The next morning, we waved goodbye to our group after breakfast, and headed off by underground train to Friedrichstrasse Station. I had hoped to cross through Checkpoint Charlie, like the spies in the films, but the guide had suggested this alternative as being quicker and easier. The situation at the station was one of the strangest I had ever found myself in. Arriving on one side, we were in East Germany, but the opposite platform was in West Germany, and we had to go through border control and customs, to enter it. The East German guards gave our papers a cursory examination, and waved us through. It was the West Germans who were perplexed. They couldn’t understand how we were coming through from the East, as they were so unfamiliar with tourists entering from this direction. They even asked us if we knew that we had come from the East, then grew suspicious and sullen when we laughed, and said ‘of course’. Leaving the station exit, we were back in the ‘Free World’, at least that part of it that was West Berlin.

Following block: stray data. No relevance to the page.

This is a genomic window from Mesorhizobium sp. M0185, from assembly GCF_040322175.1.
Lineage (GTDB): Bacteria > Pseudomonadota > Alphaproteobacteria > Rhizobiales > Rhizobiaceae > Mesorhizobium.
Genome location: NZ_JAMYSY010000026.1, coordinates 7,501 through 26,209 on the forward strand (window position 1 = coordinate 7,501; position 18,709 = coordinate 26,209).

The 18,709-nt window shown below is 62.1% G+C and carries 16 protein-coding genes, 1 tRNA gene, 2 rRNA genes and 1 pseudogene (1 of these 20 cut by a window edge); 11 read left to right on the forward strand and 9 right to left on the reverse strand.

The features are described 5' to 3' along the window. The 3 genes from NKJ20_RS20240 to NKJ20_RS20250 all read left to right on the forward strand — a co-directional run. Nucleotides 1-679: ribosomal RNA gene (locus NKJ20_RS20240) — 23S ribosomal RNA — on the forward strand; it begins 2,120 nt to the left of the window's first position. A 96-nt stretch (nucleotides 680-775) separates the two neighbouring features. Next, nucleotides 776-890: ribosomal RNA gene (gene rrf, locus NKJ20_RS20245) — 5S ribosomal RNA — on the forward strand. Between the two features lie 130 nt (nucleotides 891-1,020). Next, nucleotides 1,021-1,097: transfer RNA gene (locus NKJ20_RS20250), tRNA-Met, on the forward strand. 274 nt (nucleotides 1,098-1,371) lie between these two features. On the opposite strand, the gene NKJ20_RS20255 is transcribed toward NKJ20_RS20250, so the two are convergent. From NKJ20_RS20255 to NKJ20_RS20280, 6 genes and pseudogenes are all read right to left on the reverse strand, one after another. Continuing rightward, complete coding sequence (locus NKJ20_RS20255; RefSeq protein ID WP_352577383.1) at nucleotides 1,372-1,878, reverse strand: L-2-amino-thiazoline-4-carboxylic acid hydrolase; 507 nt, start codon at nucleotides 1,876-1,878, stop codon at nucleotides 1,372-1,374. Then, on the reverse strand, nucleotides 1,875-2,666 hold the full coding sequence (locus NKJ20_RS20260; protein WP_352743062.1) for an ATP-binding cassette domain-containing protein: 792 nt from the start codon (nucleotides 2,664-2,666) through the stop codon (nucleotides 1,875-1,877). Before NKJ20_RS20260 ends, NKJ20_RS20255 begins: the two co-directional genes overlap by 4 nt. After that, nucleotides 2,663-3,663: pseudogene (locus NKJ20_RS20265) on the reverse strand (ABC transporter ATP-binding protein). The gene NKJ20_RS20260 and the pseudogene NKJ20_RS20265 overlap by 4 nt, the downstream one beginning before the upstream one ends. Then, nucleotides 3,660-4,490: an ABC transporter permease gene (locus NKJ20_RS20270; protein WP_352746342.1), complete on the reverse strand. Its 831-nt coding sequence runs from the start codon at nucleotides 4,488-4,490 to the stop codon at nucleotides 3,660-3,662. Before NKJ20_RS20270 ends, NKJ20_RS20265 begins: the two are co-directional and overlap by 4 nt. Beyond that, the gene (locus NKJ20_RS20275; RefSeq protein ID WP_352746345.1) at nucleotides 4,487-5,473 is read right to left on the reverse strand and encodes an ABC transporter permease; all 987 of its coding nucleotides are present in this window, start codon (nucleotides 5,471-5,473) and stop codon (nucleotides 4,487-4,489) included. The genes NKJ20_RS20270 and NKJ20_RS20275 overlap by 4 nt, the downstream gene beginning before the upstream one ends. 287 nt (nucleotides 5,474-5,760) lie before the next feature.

The differences were instantly apparent, and not necessarily in a good way. For the first time since arriving in Dresden, we saw vagrants, drunks, shifty-looking characters hanging around, and young women who were obviously prostitutes. And it wasn’t even 11am! All the trappings of Western living were there, clustered around the station. Gaudy advertising, traffic jams, fast-food outlets, people of all races, and lots of military, many openly drinking outside bars, in uniform. As well as German Police and troops, there were American soldiers and British soldiers, some wearing kilts. Despite the reputation of the DDR as being police-controlled, and militaristic, we had not seen a fraction of the uniformed men there, that we saw in minutes, after crossing to the West. Once we had stopped for a coffee, we were at a loss what to actually see, now that we were there. There was the famous Zoo of course, but we could go to zoos in England. Outside the centre, there were apparently some nice parks, with ornamental lakes, but they would be the same anywhere. We settled for a trip to the Tiergarten, the large area of parkland, containing the famous Victory Column, and supposedly a pleasant area to stroll. We found the column, and went inside, up to one of the stages, that give panoramic views around. Otherwise, it was just like a large park in any city, so we set off for a look at The Wall. On this Western side, there were actually places erected not far from the Wall, where you could walk up and get a look at it. But it was just a wall after all, and other than its historical interest, hardly worth the effort.